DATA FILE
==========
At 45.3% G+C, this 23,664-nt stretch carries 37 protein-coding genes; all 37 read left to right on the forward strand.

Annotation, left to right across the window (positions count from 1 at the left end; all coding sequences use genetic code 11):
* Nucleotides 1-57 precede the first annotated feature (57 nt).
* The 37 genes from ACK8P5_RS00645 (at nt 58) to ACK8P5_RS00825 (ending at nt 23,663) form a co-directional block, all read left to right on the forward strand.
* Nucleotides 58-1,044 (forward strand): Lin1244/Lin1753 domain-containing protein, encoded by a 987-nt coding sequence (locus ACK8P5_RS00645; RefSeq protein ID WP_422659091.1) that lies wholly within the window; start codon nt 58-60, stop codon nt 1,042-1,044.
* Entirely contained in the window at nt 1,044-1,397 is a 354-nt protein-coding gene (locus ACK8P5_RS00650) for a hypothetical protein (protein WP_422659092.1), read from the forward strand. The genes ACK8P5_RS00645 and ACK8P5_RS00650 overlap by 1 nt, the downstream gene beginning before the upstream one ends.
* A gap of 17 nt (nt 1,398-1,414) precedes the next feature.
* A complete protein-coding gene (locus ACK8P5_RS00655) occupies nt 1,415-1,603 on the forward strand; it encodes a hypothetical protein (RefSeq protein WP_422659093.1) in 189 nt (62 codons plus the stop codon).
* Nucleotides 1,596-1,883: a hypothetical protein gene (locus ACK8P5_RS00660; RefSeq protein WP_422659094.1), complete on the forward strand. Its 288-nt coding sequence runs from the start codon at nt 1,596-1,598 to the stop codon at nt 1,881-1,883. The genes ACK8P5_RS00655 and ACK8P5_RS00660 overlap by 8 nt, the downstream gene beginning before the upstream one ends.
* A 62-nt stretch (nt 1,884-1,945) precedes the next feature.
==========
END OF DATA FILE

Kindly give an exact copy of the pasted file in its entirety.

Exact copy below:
At 45.3% G+C, this 23,664-nt stretch carries 37 protein-coding genes; all 37 read left to right on the forward strand.

Annotation, left to right across the window (positions count from 1 at the left end; all coding sequences use genetic code 11):
* Nucleotides 1-57 precede the first annotated feature (57 nt).
* The 37 genes from ACK8P5_RS00645 (at nt 58) to ACK8P5_RS00825 (ending at nt 23,663) form a co-directional block, all read left to right on the forward strand.
* Nucleotides 58-1,044 (forward strand): Lin1244/Lin1753 domain-containing protein, encoded by a 987-nt coding sequence (locus ACK8P5_RS00645; RefSeq protein ID WP_422659091.1) that lies wholly within the window; start codon nt 58-60, stop codon nt 1,042-1,044.
* Entirely contained in the window at nt 1,044-1,397 is a 354-nt protein-coding gene (locus ACK8P5_RS00650) for a hypothetical protein (protein WP_422659092.1), read from the forward strand. The genes ACK8P5_RS00645 and ACK8P5_RS00650 overlap by 1 nt, the downstream gene beginning before the upstream one ends.
* A gap of 17 nt (nt 1,398-1,414) precedes the next feature.
* A complete protein-coding gene (locus ACK8P5_RS00655) occupies nt 1,415-1,603 on the forward strand; it encodes a hypothetical protein (RefSeq protein WP_422659093.1) in 189 nt (62 codons plus the stop codon).
* Nucleotides 1,596-1,883: a hypothetical protein gene (locus ACK8P5_RS00660; RefSeq protein WP_422659094.1), complete on the forward strand. Its 288-nt coding sequence runs from the start codon at nt 1,596-1,598 to the stop codon at nt 1,881-1,883. The genes ACK8P5_RS00655 and ACK8P5_RS00660 overlap by 8 nt, the downstream gene beginning before the upstream one ends.
* A 62-nt stretch (nt 1,884-1,945) precedes the next feature.